Darrell A. Dromgoole, Associate Professor and Extension Specialist, Texas A&M AgriLife Extension Service.
Scott Cummings, Associate Department Head and Program Leader; Professor and Extension Specialist, Texas A&M AgriLife Extension Service.
Much of our effort as Extension educators and specialists focuses on providing people with credible, research-based information that ultimately results in behavioral change. Whereas we spend considerable time developing curricula and learning objectives—sometimes even ways of measuring these objectives—the task of actually finding out whether or not people have moved from knowledge to action is often perceived as a labor intensive task.
When executing the PIE Program Change Model, Extension educators should focus on the transformative educational approaches that requires high levels of both process and content, with the goal being to change behavior, have clientele adopt best practices or new technology (Franz & Townson, 2008). For example, the work of an Extension educator who develops, delivers, and evaluates a comprehensive beef cattle nutrition program for county beef cattle producers to achieve long-term impact would be considered transformative education. Transformative education theory provides the theoretical framework to design programs that result in clientele change at a higher level. Figure 1 illustrates an Extension educational model for transformational education.
Figure 1. Texas A&M AgriLife Extension Service Extension Educational Continuum.
This article provides suggestions for following up with program participants and measuring behavior change several months after program completion. The context for these recommendations stems from Extension’s community development programming, but these strategies could easily be applied to other content areas (Chazdon, Horntvedt, &Templin, 2016). The particular method discussed in this article is called the “action items method” (Chazdon, Horntvedt, &Templin, 2016). This method, unlike other approaches for measuring behavior change, requires program participants to define their own action plans as part of the program and then asks them about completing these goals several months after the program is completed (Chazdon, Horntvedt, &Templin, 2016).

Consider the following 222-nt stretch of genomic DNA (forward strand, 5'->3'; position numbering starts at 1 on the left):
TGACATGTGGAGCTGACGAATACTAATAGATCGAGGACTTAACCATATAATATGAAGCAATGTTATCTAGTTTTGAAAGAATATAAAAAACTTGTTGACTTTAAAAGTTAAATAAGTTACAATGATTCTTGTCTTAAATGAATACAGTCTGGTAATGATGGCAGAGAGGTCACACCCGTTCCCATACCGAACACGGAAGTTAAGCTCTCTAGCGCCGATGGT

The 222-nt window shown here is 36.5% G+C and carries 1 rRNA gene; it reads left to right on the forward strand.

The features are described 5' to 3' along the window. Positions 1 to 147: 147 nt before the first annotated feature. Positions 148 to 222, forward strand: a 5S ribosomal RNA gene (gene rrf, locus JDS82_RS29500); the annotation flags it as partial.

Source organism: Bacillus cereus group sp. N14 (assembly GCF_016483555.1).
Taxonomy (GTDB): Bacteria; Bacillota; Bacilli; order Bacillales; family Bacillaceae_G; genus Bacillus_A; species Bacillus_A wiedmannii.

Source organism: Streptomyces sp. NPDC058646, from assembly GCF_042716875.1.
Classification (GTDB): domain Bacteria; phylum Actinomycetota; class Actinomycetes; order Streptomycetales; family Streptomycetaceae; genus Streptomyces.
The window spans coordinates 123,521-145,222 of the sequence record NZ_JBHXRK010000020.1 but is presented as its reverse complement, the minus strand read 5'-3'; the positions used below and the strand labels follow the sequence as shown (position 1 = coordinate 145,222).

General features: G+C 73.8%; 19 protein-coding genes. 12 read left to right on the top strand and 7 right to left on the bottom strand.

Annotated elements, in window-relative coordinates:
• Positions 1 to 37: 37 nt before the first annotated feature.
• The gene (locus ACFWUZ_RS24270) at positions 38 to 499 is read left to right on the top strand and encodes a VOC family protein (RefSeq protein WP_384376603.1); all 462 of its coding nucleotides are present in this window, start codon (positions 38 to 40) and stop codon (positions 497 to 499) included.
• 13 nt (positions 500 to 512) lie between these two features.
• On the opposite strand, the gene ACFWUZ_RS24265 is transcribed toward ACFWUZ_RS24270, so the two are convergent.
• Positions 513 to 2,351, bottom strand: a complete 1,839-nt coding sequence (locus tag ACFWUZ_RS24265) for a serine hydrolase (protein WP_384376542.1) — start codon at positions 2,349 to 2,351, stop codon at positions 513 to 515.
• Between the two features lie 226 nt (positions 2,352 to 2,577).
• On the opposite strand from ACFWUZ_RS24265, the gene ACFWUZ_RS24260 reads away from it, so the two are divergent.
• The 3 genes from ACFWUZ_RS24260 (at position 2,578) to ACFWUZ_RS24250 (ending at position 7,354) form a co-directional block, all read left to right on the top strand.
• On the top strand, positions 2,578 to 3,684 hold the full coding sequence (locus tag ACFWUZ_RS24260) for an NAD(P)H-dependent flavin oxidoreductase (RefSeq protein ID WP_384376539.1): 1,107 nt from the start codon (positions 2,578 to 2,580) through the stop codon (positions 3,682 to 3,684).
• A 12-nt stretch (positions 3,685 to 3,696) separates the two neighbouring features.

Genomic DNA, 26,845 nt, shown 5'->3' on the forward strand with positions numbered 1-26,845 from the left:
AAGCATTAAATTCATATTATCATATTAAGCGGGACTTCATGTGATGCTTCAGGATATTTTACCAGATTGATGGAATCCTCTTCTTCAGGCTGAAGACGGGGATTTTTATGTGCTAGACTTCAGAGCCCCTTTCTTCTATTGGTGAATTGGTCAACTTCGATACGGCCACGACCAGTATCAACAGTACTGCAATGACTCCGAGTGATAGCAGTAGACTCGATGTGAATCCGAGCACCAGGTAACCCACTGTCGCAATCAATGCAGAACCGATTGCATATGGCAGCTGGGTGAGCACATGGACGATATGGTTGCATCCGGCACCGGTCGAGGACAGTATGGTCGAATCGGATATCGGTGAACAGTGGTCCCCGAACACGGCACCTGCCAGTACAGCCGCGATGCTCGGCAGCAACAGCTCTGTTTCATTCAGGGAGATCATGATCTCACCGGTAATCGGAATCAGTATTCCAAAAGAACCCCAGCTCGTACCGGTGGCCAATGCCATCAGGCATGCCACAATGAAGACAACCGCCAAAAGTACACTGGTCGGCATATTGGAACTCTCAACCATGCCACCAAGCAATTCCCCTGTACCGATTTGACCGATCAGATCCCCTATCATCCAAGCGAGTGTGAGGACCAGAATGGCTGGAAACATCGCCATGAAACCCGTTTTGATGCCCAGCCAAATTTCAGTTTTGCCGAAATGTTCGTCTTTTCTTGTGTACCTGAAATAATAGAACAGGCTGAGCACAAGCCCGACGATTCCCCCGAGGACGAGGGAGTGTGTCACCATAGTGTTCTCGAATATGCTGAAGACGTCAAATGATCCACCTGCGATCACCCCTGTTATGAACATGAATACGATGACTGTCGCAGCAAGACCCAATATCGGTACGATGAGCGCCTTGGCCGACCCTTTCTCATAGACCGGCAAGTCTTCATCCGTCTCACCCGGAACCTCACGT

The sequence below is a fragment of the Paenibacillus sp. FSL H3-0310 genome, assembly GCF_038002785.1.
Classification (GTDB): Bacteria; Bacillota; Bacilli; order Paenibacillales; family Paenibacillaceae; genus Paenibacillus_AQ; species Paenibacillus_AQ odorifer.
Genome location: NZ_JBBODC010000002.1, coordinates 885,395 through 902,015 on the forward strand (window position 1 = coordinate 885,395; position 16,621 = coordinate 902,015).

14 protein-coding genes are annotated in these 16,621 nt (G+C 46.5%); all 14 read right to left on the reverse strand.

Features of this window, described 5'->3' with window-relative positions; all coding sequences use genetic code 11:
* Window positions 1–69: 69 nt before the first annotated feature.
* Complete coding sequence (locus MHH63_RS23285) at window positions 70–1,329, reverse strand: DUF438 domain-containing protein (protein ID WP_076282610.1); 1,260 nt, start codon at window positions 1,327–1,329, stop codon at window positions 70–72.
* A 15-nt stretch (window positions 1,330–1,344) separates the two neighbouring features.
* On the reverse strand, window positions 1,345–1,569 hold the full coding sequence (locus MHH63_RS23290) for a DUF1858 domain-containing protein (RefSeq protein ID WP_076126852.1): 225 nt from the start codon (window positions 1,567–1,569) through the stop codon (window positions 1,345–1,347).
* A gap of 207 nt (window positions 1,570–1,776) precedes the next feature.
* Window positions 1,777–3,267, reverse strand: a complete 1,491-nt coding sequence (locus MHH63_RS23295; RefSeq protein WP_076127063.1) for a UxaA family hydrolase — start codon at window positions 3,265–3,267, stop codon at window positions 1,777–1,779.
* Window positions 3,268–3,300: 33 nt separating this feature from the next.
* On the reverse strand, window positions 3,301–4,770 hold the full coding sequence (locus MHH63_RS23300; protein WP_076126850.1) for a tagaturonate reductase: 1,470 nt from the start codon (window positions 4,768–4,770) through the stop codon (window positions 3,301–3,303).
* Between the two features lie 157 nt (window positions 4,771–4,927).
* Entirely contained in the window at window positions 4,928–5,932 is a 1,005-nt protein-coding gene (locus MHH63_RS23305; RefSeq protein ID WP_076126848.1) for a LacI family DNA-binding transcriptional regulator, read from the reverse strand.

Before providing a description of the action items method, it is worth noting the context for behavior change measurement in Extension education. In 1975, Claude Bennett documented in the Journal of Extension that behavior change was among the highest levels of evidence for evaluation of Extension education (Bennett, 1975). Since then, Extension has made progress in measuring behavior change (Chazdon, Horntvedt, &Templin, 2016). There have been many examples of effective behavior change evaluation published in Journal of Extension (Clements, 1999; Garst & Bruce, 2003; Garton et al., 2003; Jayaratne, Harrison, & Bales, 2009; Koszewski, Sehi, Behrends, & Tuttle, 2011). Workman and Scheer’s meta-analysis of evaluation articles published in the Journal of Extension found that about 27% of articles focused on behavior change. Yet, as Workman and Scheer (2012) noted, “Too often, Extension personnel fail to document impact of programs by collecting real evidence of behavior change or greater end results that benefit society” (Problem Statement, Purpose, and Objectives section, para. 1).
Most important, perhaps, is that the National Institute for Food and Agriculture continues to push for impacts that affect conditions rather than simply knowledge changes (Chazdon, Horntvedt, &Templin, 2016). Their effort to collect impacts from across the country encourages evaluation specialists to look beyond knowledge change (National Institute for Food and Agriculture, 2015).